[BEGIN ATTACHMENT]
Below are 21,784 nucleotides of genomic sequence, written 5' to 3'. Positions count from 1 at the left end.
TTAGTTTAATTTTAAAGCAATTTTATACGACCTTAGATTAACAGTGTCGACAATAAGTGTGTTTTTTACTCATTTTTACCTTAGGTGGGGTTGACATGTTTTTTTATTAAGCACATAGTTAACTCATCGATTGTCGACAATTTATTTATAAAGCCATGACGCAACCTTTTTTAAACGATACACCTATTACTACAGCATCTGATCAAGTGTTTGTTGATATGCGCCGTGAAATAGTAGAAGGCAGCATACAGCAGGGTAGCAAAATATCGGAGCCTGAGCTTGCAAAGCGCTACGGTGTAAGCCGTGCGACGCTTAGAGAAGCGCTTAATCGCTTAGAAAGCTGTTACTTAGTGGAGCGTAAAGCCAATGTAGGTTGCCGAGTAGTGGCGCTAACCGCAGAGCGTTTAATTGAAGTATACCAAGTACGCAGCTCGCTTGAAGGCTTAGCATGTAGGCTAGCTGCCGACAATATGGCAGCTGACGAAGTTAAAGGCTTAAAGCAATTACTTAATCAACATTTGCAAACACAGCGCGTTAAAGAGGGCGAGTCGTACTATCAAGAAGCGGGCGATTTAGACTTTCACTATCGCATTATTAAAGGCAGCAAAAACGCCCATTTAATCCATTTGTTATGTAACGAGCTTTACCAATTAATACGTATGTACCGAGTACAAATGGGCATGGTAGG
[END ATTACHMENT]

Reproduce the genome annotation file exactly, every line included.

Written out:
Below are 21,784 nucleotides of genomic sequence, written 5' to 3'. Positions count from 1 at the left end.
TTAGTTTAATTTTAAAGCAATTTTATACGACCTTAGATTAACAGTGTCGACAATAAGTGTGTTTTTTACTCATTTTTACCTTAGGTGGGGTTGACATGTTTTTTTATTAAGCACATAGTTAACTCATCGATTGTCGACAATTTATTTATAAAGCCATGACGCAACCTTTTTTAAACGATACACCTATTACTACAGCATCTGATCAAGTGTTTGTTGATATGCGCCGTGAAATAGTAGAAGGCAGCATACAGCAGGGTAGCAAAATATCGGAGCCTGAGCTTGCAAAGCGCTACGGTGTAAGCCGTGCGACGCTTAGAGAAGCGCTTAATCGCTTAGAAAGCTGTTACTTAGTGGAGCGTAAAGCCAATGTAGGTTGCCGAGTAGTGGCGCTAACCGCAGAGCGTTTAATTGAAGTATACCAAGTACGCAGCTCGCTTGAAGGCTTAGCATGTAGGCTAGCTGCCGACAATATGGCAGCTGACGAAGTTAAAGGCTTAAAGCAATTACTTAATCAACATTTGCAAACACAGCGCGTTAAAGAGGGCGAGTCGTACTATCAAGAAGCGGGCGATTTAGACTTTCACTATCGCATTATTAAAGGCAGCAAAAACGCCCATTTAATCCATTTGTTATGTAACGAGCTTTACCAATTAATACGTATGTACCGAGTACAAATGGGCATGGTAGG